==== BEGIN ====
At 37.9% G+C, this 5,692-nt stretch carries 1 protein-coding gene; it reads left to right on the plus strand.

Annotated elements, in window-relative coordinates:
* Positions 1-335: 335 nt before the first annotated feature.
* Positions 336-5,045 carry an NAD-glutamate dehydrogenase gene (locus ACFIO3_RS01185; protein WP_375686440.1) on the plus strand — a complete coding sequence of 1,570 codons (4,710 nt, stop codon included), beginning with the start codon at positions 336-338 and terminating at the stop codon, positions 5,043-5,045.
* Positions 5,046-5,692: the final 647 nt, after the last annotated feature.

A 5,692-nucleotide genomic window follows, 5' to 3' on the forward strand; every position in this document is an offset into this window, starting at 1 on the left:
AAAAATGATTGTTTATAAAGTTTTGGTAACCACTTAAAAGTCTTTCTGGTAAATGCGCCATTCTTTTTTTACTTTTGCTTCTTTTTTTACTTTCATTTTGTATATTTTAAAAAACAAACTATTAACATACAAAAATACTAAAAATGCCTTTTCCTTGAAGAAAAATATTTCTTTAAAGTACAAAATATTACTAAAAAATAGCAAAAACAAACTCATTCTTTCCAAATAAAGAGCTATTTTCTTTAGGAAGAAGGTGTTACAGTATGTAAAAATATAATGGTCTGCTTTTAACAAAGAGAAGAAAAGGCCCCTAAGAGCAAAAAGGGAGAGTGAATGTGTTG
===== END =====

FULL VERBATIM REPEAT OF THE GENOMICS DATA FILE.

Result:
At 37.9% G+C, this 5,692-nt stretch carries 1 protein-coding gene; it reads left to right on the plus strand.

Annotated elements, in window-relative coordinates:
* Positions 1-335: 335 nt before the first annotated feature.
* Positions 336-5,045 carry an NAD-glutamate dehydrogenase gene (locus ACFIO3_RS01185; protein WP_375686440.1) on the plus strand — a complete coding sequence of 1,570 codons (4,710 nt, stop codon included), beginning with the start codon at positions 336-338 and terminating at the stop codon, positions 5,043-5,045.
* Positions 5,046-5,692: the final 647 nt, after the last annotated feature.

A 5,692-nucleotide genomic window follows, 5' to 3' on the forward strand; every position in this document is an offset into this window, starting at 1 on the left:
AAAAATGATTGTTTATAAAGTTTTGGTAACCACTTAAAAGTCTTTCTGGTAAATGCGCCATTCTTTTTTTACTTTTGCTTCTTTTTTTACTTTCATTTTGTATATTTTAAAAAACAAACTATTAACATACAAAAATACTAAAAATGCCTTTTCCTTGAAGAAAAATATTTCTTTAAAGTACAAAATATTACTAAAAAATAGCAAAAACAAACTCATTCTTTCCAAATAAAGAGCTATTTTCTTTAGGAAGAAGGTGTTACAGTATGTAAAAATATAATGGTCTGCTTTTAACAAAGAGAAGAAAAGGCCCCTAAGAGCAAAAAGGGAGAGTGAATGTGTTG